Comparison of the Effect of Diameters and Numbers of Cannulated Screws and Headless Compression Screws on the Reduction Stability in Transverse Patellar Fractures: A Finite Element Model Study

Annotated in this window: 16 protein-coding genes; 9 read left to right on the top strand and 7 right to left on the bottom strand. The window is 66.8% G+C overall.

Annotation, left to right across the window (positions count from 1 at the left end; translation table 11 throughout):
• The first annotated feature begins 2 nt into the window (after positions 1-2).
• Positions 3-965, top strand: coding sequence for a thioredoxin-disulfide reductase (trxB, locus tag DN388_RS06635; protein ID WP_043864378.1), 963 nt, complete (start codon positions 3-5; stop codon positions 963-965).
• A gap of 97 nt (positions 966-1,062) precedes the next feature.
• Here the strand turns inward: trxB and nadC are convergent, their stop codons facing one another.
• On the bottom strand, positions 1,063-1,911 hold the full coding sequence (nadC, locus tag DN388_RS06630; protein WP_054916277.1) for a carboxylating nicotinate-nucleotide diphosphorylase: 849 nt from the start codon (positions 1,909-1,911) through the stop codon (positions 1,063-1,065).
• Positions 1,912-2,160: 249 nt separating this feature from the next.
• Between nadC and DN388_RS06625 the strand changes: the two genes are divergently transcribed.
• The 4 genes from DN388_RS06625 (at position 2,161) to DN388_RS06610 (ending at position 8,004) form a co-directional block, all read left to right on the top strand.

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Background: Patella fractures constitute 1% of skeletal trauma. Transverse patella fractures are the most common types of patellar fractures. A fracture gap more than 2-3 mm or irregularities in cartilage require surgical treatment. There are various surgical options available, and one of these options is the screw fixation. This study aims to investigate the effect of the diameter and number of cannulated screws and headless compression screws on the reduction stability of transverse patellar fractures. Methods: In this study, the knee joint with normal anatomy and the knee joint with transverse patellar fracture were modeled using longitudinal lower extremity computerized tomography (CT) images taken in DICOM format. In the knee model with transverse patellar fracture, two circle divide 3.5 mm cannulated screws and one circle divide 4.5 mm cannulated screw, two circle divide 3.5 mm and one circle divide 4.5 mm headless compression screws were inserted respectively; and the maximum equivalent stresses (MES) occurred in the screws and the stability of the patella were examined in a total of 16 models at 30 degrees, 45 degrees and 60 degrees flexion angles and in the normal position (0 degrees) of the knee. The analysis was performed non-linearly and dynamically using ANSYS (version 17) and the same boundary conditions were applied in all models. Results: As a result of the analysis, the maximum stresses on the screws in the models with cannulated screws and headless compression screws were compared. When the maximum stresses in the screws were examined, it was observed that the maximum stress was lesser in the model with two circle divide 3.5 mm headless compression screws, and the maximum stress was found to increase in the single circle divide 4.5 screws. Sixteen different models were analyzed with the help of the Taguchi method and the most suitable model and parameters were determined according to the maximum equivalent von Mises stress value. Conclusions: The use of a single screw in the treatment of transverse patella fractures can lead to loss of reduction. If screw treatment is preferred, it was observed that the 2-screw application was more stable and the fixation with the headless compression screw was found to be more stable compared to the cannulated screw at various degrees of flexion.